This op-ed is a fantastic illustration of what DFL regulatory corruption looks like. Every voter in Minnesota should understand what’s happening by DFL special interest groups in the hope of killing mining.

In the op-ed, Steve Giorgi, the executive director of the Range Association of Municipalities & Schools, aka RAMS, wrote “Commissioner John Linc Stine and his staff at the Minnesota Pollution Control Agency (MPCA) announced this week that they will commence with rulemaking hearings across the state on the new proposed rules for limits on Sulfate standards to protect wild rice.” Later in the op-ed, Giorgi wrote “During the last legislative session, Rep. Rob Ecklund was successful in passing legislation that delayed the implementation of any new wild rice/sulfate standards until January of 2019, allowing the MPCA and all Minnesotans to get the results of a study being conducted on the cost implications of a new standard and enforcement of that standard.”

This is what a corrupt regulatory system looks like. The business getting regulated has no assurance that they’ll get the required permits if they follow the stated procedures. (Whatever happened to Bill Clinton’s saying that “if you work hard and play by the rules, you’ll be rewarded with a good life for yourself and a better chance for your children“?) Based on the Dayton administration’s actions, the hard-working people of the Iron Range will get shafted even if they work hard and play by the rules. Then there’s this:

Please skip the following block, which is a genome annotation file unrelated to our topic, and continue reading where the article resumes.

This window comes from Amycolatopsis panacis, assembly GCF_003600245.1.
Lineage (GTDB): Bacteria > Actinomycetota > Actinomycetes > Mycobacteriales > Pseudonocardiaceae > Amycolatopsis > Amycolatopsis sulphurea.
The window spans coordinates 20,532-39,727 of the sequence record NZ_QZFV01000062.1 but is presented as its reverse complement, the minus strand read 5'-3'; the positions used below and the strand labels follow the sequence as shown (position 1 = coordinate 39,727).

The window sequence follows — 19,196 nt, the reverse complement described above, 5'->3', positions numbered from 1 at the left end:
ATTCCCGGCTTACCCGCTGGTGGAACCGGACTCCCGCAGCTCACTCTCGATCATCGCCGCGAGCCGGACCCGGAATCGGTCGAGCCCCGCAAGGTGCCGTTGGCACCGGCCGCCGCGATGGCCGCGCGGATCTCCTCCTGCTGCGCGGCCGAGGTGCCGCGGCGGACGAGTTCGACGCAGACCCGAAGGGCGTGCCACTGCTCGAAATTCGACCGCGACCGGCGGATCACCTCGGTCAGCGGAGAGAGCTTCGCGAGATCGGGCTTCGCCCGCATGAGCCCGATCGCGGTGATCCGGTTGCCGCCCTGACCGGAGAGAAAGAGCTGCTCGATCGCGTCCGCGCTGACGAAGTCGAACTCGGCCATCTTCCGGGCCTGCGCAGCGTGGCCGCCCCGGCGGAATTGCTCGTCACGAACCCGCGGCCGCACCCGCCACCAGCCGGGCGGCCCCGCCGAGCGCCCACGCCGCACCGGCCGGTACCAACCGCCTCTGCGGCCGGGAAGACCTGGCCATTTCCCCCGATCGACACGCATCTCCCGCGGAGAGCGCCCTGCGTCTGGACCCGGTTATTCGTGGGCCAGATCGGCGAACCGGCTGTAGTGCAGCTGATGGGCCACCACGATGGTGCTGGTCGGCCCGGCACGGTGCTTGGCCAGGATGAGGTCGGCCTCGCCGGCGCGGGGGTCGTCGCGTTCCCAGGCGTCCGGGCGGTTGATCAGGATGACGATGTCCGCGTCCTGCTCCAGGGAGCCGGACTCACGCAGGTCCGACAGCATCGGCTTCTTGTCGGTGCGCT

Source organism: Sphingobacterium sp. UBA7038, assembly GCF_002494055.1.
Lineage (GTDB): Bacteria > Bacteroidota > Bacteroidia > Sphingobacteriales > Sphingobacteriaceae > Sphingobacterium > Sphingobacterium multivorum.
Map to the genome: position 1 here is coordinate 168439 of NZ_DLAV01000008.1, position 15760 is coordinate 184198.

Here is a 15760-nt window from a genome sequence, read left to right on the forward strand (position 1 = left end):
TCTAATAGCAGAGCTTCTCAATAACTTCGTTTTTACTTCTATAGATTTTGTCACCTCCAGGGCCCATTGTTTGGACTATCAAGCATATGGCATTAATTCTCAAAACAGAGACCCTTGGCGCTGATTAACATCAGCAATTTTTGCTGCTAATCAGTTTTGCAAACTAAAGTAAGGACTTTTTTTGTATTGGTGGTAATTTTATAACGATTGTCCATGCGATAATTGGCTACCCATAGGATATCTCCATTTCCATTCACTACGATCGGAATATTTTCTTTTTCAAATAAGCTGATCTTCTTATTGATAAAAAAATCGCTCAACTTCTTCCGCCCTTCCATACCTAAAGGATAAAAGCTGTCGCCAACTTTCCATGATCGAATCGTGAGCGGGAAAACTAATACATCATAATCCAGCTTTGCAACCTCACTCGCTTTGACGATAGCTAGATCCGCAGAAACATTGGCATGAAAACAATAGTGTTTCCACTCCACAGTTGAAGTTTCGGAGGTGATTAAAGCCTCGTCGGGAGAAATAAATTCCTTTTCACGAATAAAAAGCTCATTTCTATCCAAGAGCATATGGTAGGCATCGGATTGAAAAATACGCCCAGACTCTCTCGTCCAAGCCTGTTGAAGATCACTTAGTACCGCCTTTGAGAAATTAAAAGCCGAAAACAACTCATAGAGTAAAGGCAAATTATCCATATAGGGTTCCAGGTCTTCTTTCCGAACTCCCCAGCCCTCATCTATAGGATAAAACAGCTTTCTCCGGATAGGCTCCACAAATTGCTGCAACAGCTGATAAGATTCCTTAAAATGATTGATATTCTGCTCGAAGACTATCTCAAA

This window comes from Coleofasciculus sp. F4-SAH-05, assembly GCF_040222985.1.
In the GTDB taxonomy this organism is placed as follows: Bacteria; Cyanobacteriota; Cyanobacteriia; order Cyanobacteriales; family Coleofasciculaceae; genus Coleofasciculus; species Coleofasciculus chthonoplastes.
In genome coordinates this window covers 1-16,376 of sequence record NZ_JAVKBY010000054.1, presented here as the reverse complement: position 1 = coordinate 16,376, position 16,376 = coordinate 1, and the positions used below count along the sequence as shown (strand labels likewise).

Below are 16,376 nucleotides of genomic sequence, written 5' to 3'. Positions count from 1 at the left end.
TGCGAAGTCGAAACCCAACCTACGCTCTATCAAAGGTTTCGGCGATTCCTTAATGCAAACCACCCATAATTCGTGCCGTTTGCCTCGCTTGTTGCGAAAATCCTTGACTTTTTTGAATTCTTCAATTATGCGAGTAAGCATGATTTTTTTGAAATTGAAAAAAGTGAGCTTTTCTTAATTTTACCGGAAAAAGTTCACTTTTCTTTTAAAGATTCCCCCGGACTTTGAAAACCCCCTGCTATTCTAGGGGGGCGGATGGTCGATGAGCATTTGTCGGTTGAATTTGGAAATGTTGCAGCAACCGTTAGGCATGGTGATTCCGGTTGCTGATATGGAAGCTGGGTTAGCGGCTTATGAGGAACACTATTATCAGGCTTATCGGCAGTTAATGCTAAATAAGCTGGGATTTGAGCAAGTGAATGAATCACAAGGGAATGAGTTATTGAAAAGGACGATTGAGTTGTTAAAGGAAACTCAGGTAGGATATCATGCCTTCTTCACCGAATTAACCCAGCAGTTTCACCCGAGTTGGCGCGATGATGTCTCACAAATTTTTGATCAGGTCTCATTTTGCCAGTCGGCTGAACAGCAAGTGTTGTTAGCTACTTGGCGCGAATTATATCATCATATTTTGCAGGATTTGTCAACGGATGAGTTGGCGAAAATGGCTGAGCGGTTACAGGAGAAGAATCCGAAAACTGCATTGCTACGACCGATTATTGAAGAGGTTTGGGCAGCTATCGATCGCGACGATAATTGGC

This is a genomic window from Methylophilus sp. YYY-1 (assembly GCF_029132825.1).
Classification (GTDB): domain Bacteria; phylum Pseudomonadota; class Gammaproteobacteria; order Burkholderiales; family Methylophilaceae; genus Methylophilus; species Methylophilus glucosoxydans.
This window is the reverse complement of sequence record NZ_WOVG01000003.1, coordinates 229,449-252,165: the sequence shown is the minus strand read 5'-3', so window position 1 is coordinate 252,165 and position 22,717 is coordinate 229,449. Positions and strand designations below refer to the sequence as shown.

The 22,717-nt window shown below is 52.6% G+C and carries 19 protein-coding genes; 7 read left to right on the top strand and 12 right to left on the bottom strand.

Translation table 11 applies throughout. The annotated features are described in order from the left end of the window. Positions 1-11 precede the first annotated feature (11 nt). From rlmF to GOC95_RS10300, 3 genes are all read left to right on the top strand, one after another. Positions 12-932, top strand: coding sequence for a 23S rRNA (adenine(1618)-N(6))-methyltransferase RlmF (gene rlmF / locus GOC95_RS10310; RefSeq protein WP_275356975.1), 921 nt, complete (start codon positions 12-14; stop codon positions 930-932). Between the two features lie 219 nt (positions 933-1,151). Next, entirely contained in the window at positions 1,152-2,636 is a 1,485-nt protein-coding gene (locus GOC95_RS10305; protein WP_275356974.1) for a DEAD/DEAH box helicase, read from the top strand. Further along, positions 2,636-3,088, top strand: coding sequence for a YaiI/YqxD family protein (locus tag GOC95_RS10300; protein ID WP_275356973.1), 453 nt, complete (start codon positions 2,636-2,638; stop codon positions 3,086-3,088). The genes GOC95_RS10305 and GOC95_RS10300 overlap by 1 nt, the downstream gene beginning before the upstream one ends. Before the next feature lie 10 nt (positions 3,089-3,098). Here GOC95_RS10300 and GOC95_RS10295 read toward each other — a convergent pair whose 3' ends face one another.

Finding funding for $5 to $10 million dollar treatment plant expansions, along with increased annual operating costs, and then the nightmare of trying to dispose of the brine that is produced by the reverse osmosis treatment, will put most small communities into bankruptcy.

At what point will this DFL administration admit that the regulations they’re thinking about will bankrupt the state? The law was passed and signed into law. PolyMet will be forced by law into playing by the rules. Unless the metro DFL wants to just admit that they want to stop mining altogether, which they’ll deny in public but admit to in private, this regulatory system needs to be scrapped.

I’m not talking about abolishing all regulations. I’m advocating for regulations that protect the water without buying the special interests’ BS. This video is intended to present the MPCA, the regulators on the wild rice standards, as reasonable and business-friendly: That’s intentional. The key difference between the Grede project and the wild rice standards is that the special interests don’t care about Grede. They’re focused on shutting down mining.

It’s indisputable that the metro DFL, especially politicians like John Marty and Al Franken, want to prevent new mining projects from getting permitted. It’s time to throw out the current regulatory system and replace it with a system that’s both business-friendly and that protects the environment. There’s no disputing the fact that the current system is hostile to both businesses and rural Minnesota.

Technorati: , , , , , , , , ,

Leave a Reply